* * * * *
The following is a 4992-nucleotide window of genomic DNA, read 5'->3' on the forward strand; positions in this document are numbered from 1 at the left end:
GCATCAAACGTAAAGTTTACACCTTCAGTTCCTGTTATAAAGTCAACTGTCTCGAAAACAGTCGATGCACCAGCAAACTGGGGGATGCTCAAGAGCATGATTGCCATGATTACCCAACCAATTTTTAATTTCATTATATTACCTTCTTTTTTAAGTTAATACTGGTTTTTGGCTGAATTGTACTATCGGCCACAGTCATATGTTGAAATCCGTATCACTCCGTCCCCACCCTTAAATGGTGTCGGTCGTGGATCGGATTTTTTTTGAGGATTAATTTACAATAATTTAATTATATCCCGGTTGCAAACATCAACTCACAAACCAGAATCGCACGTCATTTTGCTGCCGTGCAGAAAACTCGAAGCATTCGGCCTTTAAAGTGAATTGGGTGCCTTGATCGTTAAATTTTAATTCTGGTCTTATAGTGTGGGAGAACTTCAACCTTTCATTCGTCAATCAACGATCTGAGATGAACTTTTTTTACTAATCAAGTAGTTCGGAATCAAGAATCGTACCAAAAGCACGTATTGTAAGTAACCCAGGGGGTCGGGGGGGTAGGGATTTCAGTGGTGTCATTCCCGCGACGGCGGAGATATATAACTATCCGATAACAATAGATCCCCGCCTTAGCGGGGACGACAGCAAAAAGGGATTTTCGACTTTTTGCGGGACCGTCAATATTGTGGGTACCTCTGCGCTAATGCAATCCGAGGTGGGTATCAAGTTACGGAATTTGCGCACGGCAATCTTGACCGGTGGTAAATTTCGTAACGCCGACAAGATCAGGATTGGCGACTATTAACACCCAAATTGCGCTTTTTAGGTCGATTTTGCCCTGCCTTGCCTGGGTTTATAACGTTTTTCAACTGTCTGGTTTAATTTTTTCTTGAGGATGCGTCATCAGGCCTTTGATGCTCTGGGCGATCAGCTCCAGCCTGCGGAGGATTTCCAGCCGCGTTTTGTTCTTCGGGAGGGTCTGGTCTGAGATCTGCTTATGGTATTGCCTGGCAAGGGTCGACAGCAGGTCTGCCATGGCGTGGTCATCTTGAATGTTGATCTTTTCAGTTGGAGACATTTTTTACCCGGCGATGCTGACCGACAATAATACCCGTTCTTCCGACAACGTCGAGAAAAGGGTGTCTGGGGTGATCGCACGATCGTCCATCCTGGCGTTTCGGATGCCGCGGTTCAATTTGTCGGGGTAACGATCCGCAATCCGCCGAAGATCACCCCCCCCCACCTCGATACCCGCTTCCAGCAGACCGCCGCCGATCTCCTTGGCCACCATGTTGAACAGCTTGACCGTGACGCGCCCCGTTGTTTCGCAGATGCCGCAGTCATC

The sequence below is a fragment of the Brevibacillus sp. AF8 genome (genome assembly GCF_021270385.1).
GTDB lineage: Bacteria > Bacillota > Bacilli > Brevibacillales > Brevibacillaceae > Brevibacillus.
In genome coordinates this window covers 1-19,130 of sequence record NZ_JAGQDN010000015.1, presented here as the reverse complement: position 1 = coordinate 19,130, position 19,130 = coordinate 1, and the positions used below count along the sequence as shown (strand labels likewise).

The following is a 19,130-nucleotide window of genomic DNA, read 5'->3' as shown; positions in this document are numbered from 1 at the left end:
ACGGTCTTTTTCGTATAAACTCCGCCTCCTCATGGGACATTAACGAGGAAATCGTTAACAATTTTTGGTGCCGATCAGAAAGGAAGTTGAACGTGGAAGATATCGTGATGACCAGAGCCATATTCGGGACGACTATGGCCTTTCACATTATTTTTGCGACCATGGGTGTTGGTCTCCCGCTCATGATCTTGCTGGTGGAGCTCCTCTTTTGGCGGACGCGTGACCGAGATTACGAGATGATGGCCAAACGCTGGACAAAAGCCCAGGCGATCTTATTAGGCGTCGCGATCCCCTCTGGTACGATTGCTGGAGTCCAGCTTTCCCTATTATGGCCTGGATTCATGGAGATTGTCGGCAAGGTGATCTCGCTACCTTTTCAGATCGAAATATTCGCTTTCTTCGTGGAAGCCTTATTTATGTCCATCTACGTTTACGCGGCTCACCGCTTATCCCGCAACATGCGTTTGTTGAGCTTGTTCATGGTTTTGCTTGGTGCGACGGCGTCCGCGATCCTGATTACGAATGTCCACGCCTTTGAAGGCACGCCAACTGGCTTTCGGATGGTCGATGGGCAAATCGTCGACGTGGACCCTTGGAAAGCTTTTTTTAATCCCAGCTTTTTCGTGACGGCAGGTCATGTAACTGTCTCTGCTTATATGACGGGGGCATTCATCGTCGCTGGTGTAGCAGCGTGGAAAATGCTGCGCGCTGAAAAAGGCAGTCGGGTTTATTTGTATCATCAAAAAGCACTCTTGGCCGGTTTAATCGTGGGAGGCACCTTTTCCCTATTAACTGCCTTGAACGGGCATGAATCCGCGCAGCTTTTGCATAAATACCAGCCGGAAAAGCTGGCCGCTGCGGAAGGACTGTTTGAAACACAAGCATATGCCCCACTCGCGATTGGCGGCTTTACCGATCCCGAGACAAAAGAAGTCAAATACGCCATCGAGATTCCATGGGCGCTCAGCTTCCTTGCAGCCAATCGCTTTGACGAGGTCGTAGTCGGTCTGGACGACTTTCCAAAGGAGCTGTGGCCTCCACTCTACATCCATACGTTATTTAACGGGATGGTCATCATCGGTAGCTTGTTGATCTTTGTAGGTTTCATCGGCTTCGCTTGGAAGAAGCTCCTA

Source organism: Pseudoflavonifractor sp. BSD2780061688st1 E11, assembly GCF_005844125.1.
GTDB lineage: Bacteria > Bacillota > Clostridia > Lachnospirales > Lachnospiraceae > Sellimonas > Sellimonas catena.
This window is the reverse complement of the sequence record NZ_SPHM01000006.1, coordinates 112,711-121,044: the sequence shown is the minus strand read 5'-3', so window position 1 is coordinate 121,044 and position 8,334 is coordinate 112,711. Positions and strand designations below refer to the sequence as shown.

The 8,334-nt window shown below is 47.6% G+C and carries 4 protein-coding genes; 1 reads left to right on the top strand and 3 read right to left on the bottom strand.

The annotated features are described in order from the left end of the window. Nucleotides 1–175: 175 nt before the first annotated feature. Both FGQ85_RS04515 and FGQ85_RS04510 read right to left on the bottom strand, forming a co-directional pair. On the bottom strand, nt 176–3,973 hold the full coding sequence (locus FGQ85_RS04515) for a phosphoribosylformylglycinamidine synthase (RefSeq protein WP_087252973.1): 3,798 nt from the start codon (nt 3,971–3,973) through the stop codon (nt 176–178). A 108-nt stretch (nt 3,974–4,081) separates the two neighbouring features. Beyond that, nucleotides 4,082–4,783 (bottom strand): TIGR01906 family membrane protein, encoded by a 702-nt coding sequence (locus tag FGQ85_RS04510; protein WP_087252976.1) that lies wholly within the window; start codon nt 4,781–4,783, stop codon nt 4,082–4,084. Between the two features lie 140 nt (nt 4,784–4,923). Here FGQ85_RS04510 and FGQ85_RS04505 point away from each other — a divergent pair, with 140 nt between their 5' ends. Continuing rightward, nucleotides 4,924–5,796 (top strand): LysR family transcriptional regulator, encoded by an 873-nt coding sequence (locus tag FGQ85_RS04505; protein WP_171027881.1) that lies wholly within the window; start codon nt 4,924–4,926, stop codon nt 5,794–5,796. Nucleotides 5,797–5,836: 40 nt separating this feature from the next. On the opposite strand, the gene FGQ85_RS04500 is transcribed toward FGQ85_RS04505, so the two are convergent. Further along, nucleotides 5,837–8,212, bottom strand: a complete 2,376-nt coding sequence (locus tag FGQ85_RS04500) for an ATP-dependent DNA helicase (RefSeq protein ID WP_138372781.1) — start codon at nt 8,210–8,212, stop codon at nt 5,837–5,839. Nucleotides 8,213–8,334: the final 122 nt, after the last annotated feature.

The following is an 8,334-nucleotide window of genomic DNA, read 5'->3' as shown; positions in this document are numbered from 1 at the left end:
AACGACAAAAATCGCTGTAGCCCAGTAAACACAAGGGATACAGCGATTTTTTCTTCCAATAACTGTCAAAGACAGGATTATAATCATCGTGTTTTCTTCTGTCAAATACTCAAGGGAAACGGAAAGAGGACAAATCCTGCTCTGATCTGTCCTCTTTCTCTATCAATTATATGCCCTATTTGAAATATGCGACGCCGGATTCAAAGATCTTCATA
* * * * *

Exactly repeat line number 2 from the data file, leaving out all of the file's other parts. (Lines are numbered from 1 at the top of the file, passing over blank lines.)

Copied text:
GCATCAAACGTAAAGTTTACACCTTCAGTTCCTGTTATAAAGTCAACTGTCTCGAAAACAGTCGATGCACCAGCAAACTGGGGGATGCTCAAGAGCATGATTGCCATGATTACCCAACCAATTTTTAATTTCATTATATTACCTTCTTTTTTAAGTTAATACTGGTTTTTGGCTGAATTGTACTATCGGCCACAGTCATATGTTGAAATCCGTATCACTCCGTCCCCACCCTTAAATGGTGTCGGTCGTGGATCGGATTTTTTTTGAGGATTAATTTACAATAATTTAATTATATCCCGGTTGCAAACATCAACTCACAAACCAGAATCGCACGTCATTTTGCTGCCGTGCAGAAAACTCGAAGCATTCGGCCTTTAAAGTGAATTGGGTGCCTTGATCGTTAAATTTTAATTCTGGTCTTATAGTGTGGGAGAACTTCAACCTTTCATTCGTCAATCAACGATCTGAGATGAACTTTTTTTACTAATCAAGTAGTTCGGAATCAAGAATCGTACCAAAAGCACGTATTGTAAGTAACCCAGGGGGTCGGGGGGGTAGGGATTTCAGTGGTGTCATTCCCGCGACGGCGGAGATATATAACTATCCGATAACAATAGATCCCCGCCTTAGCGGGGACGACAGCAAAAAGGGATTTTCGACTTTTTGCGGGACCGTCAATATTGTGGGTACCTCTGCGCTAATGCAATCCGAGGTGGGTATCAAGTTACGGAATTTGCGCACGGCAATCTTGACCGGTGGTAAATTTCGTAACGCCGACAAGATCAGGATTGGCGACTATTAACACCCAAATTGCGCTTTTTAGGTCGATTTTGCCCTGCCTTGCCTGGGTTTATAACGTTTTTCAACTGTCTGGTTTAATTTTTTCTTGAGGATGCGTCATCAGGCCTTTGATGCTCTGGGCGATCAGCTCCAGCCTGCGGAGGATTTCCAGCCGCGTTTTGTTCTTCGGGAGGGTCTGGTCTGAGATCTGCTTATGGTATTGCCTGGCAAGGGTCGACAGCAGGTCTGCCATGGCGTGGTCATCTTGAATGTTGATCTTTTCAGTTGGAGACATTTTTTACCCGGCGATGCTGACCGACAATAATACCCGTTCTTCCGACAACGTCGAGAAAAGGGTGTCTGGGGTGATCGCACGATCGTCCATCCTGGCGTTTCGGATGCCGCGGTTCAATTTGTCGGGGTAACGATCCGCAATCCGCCGAAGATCACCCCCCCCCACCTCGATACCCGCTTCCAGCAGACCGCCGCCGATCTCCTTGGCCACCATGTTGAACAGCTTGACCGTGACGCGCCCCGTTGTTTCGCAGATGCCGCAGTCATC